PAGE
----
formula-which is look good, get more sex, get more women." Though I do not agree with Mr. Olivarda's over-simplification of this complex matter, I see merit in his argument. These magazines that give men advice on style, health and grooming are definitely promoting the idea that physical appearance and attracting the opposite sex are two intertwined issues. Side note: Let's face it, all males are driven by the natural urge to find a suitable mate, so that they can disseminate their seed (translation: all men want to get laid). But to be completely honest I cannot see what is so wrong with doing both sexes a service by letting uninformed straight males find out that clothes adorned with food stains, hairy backs, chipped dirty toe nails and body odor fall desperately short of turning on the ladies. Therefore I fully support the onslaught of commercials geared towards bringing down the age-old fortress of fashionably challenged, unhygienic, un-moisturized heterosexuality. Call me crazy, but I would take the cologne smelling metrosexual decked out in a Turnbull & Asser cashmere cardigan and designer jeans over the slob passed out on the couch, drooling into the pizza box balanced on his beer belly any day of the week.

Having said all this I would like to pose the million-dollar question, "Where do we draw the line?" As much as I like the idea of a living in a world surrounded by David Beckhames-que studs, do I really want my boyfriend turning into an uncontrollable bulimic so he can fit into a Hedi Slimane suit? The book "The Adonis Complex: The Secret Crisis of Male Body Obsession" argues that body image disorders are spreading like wildfire among straight men. To me this kind of behavior constitutes an overt display of identity crisis. So, I would like to amend the statement I made in the last paragraph and say that metrosexuals are welcome as long as they can maintain self-confidence and most importantly self-respect.

How long is the self-life of the metrosexual? According to Jonathan Threw, the author of the brilliant satire "I love me so much," "The only problem facing the metrosexual in an otherwise carefree existence is the inescapable effects of aging. If 30 is 45 in gay years, then 26 is retirement age for the metrosexual-and no amount of biotechnological, re-hydrating, whale sperm dermo-care can alter that." I am not so sure I agree. I am a firm believer in lifelong pampering and maintenance. I think the idea that men should just stop trying when time catches up with them is ridiculous. (We all know that women don't) Even if an aging man is against cosmetic surgery or Botox, I don't see why he can't dress like a refined gentleman, groom and exercise regularly? Take Sean Connery for instance. He truly is the older metrosexual.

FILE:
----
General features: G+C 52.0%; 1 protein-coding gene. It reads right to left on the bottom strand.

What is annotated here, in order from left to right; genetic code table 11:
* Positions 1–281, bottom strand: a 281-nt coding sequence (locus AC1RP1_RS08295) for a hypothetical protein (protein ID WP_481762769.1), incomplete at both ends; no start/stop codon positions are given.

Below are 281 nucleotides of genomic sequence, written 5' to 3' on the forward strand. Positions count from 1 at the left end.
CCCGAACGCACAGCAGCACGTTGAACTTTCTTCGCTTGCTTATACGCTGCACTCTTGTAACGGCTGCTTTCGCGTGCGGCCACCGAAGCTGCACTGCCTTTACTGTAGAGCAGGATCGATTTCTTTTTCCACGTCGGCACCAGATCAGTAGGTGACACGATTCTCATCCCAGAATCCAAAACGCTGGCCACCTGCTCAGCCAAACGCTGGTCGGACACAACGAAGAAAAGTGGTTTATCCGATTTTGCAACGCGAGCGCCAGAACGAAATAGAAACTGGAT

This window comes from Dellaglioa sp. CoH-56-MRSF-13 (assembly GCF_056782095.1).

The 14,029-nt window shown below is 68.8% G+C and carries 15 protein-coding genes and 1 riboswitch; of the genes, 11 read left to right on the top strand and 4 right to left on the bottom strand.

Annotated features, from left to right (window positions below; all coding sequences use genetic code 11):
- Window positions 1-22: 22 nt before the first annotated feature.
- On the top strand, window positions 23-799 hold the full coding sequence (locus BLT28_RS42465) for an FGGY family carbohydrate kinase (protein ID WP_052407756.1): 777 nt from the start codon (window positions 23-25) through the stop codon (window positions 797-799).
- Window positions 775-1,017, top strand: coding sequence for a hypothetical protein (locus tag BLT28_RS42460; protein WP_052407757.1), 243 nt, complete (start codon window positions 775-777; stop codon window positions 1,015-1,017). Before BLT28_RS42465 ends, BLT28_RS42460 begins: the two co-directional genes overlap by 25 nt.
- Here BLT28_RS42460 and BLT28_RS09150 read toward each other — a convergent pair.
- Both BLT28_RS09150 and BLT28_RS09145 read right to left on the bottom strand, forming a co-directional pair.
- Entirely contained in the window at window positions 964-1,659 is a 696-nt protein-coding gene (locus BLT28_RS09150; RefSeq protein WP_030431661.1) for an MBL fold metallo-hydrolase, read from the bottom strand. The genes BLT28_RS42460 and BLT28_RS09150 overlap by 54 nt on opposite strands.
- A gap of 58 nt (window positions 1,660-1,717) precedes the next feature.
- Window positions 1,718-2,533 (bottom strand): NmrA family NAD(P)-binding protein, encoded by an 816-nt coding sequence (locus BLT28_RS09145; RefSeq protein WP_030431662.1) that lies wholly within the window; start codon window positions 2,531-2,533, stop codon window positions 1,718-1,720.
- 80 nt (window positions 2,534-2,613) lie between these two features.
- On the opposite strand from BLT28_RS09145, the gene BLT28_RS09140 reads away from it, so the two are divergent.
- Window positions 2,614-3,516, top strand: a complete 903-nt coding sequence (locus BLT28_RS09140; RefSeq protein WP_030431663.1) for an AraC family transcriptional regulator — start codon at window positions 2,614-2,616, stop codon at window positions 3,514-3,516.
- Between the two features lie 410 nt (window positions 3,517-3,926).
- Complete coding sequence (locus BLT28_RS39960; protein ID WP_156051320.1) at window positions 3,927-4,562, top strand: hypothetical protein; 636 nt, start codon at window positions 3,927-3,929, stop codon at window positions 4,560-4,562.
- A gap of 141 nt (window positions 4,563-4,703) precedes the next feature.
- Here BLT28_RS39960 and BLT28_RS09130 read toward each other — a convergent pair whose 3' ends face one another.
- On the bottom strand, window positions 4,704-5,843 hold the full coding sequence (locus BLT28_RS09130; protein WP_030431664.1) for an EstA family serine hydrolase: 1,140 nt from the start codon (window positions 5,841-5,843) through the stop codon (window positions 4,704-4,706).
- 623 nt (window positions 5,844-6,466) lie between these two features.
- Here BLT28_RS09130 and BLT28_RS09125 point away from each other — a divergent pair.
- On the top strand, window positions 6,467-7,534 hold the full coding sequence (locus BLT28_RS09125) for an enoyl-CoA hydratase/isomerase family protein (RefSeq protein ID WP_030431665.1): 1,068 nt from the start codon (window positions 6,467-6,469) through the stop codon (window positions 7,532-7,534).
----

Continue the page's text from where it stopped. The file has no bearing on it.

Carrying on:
Euro RSCG Worldwide (one of the largest marketing firms in the world) conducted a study last summer on the "future of men in the US" and proclaimed, "most American men are leaning towards metrosexuality." It seems like the metrosexual is here to stay. Though many are considering the metrosexual's genesis to be nothing more than a major triumph for consumer capitalism, I beg to differ; his arrival heralds the dawn of a new era. Finally, we women will be able to enjoy the friendship and companionship of men who can please us with the aesthetics of their looks, flatter us with the sensuality of their touch, feed us with the help of their culinary skills and relate to us with the depth of their knowledge. Who could possibly say no to that?